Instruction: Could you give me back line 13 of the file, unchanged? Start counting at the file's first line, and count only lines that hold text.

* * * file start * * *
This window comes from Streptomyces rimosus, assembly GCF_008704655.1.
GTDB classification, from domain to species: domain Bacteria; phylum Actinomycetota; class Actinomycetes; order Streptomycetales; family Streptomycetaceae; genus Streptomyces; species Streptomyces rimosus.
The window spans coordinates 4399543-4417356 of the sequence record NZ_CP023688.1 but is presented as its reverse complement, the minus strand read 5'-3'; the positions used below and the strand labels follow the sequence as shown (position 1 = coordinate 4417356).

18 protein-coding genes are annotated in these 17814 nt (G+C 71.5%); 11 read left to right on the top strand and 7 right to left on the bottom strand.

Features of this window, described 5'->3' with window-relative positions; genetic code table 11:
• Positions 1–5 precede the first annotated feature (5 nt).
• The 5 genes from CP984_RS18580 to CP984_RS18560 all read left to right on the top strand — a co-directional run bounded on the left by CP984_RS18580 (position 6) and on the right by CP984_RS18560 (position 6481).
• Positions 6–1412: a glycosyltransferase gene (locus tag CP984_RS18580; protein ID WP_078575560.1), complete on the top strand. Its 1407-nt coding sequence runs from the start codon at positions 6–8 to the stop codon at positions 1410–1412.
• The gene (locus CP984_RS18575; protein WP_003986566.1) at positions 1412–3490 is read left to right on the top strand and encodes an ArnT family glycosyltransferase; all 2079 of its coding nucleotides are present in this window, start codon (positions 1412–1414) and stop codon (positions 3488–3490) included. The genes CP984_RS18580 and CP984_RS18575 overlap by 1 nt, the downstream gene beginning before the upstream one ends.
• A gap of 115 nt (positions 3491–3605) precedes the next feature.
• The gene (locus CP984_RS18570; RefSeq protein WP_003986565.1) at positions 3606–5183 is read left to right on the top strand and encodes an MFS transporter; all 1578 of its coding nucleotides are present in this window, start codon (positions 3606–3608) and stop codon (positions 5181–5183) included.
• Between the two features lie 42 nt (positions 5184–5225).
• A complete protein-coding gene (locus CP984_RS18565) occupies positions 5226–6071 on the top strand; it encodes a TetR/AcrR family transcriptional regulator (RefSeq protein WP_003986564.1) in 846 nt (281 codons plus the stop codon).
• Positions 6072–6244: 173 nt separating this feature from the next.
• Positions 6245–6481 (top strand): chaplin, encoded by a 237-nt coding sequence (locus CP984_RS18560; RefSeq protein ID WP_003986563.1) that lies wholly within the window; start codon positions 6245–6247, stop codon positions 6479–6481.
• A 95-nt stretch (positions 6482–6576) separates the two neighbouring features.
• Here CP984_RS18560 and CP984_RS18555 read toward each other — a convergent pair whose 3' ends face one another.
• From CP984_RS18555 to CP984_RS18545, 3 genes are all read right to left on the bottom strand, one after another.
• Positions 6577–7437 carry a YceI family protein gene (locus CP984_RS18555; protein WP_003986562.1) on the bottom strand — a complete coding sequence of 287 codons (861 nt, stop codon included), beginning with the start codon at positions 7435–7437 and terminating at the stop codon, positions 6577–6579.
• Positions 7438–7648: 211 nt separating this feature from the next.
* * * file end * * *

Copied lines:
• A complete protein-coding gene (locus CP984_RS18565) occupies positions 5226–6071 on the top strand; it encodes a TetR/AcrR family transcriptional regulator (RefSeq protein WP_003986564.1) in 846 nt (281 codons plus the stop codon).